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• My understanding is that unit-in-place is something that has been already built (it's already in-place) and the cost of constructing a component has been examined. It is real-world examples that can be referenced for future projects.

DCR Architect's Square Foot Costbook has a section on Unit-in-place that is the breakdown of component cost per built example projects. In this example it is broken down into very specific information per the CSI-MF divisions. Referencing unit-in-place costs can help to arrive at a unit cost through example projects. RS Means has similar data and ENR also takes from built examples.

Unit cost is the process of establishing a unit for the purpose of budget early in the project. Square footage is a way of creating a unit cost but you would need to know what the cost of the square footage is before you can define the unit. A unit can also be something like a hotel room if you know the cost to construct that room in relationship to the entire hotel building. Historical data may help to arrive at a unit cost knowing that a hotel building costs x amount of dollars and there are y number of rooms, therefore each room cost z amount (unit cost). The complexity, level-of-finish, inflation, contractor availability, labor & material costs and other market factors can fluctuate the Unit Cost.

Another thing to look at to establish the Unit Cost is the area multiplier. Ex: A building built in CO Springs isn't going to cost the same as a building built in LA. A \$1,000,000 project built in CO Springs that would be replicated in LA would be 1,000,000 x 119/100 = 1,190,000. 119 is the area multiplier since cost of construction is higher in LA than CO Springs.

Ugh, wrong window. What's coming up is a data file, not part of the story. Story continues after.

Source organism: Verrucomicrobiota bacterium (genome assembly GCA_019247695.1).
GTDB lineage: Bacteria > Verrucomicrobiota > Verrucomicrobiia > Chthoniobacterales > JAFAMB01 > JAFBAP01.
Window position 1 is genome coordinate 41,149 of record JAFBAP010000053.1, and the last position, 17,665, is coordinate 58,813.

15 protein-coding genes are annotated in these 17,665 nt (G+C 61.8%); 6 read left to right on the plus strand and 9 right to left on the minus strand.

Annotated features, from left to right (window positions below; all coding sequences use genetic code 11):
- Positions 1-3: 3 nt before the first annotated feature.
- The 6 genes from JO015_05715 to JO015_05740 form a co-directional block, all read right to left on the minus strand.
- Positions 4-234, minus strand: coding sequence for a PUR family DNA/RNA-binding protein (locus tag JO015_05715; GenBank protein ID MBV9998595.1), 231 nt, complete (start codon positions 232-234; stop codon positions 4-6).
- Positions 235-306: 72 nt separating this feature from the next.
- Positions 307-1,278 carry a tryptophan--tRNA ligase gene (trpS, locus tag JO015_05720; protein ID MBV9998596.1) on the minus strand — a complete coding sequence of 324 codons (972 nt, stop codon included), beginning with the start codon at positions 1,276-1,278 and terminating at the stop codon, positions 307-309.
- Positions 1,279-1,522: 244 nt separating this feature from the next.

• Thank you,

I was curious about unit-in-place also.

• Marquis has it right. . .

Unit cost vs unit-in-place cost

Both these terms, unit cost and unit-in-place cost mean (just about) the same thing. The “unit cost” usually refers to construction cost estimating during design and bidding and “unit-in-place” is a term usually reserved for appraisers estimating the worth of a building someone is looking to purchase, refinance, insure, or account for in an audit.

The unit cost method estimates building budgets or construction costs by breaking down the project into smaller parts, estimating the cost of each of those parts, then multiplying that unit cost by the number of parts (units) in the project. In early design, the “units” may be square feet of finished space. One might make an estimate by taking a \$600 per square foot guess (unit cost) and multiplying that by the 10,000 square feet in the project to reach a budget of \$6,000,000. Later in the design process (PDD world) the estimate is based on more detailed information: the linear feet of pipe times the approximate installed cost per linear feet of pipe, plus the number of faucets times the average price of an installed faucet, plus. . . . and so forth for the rest of the project. These spreadsheets can swell in length.

Unit-in-place cost method does the same thing--separate all the components of a building, estimate the cost of each unit (in cubic feet of concrete, square feet of paint, linear feet of foundation, number of screens in the multiplex, number of roofs on the campus, or number of exterior doors on the warehouse) and multiply by the number of units, then add everything up, to reach a value for a property appraisal.

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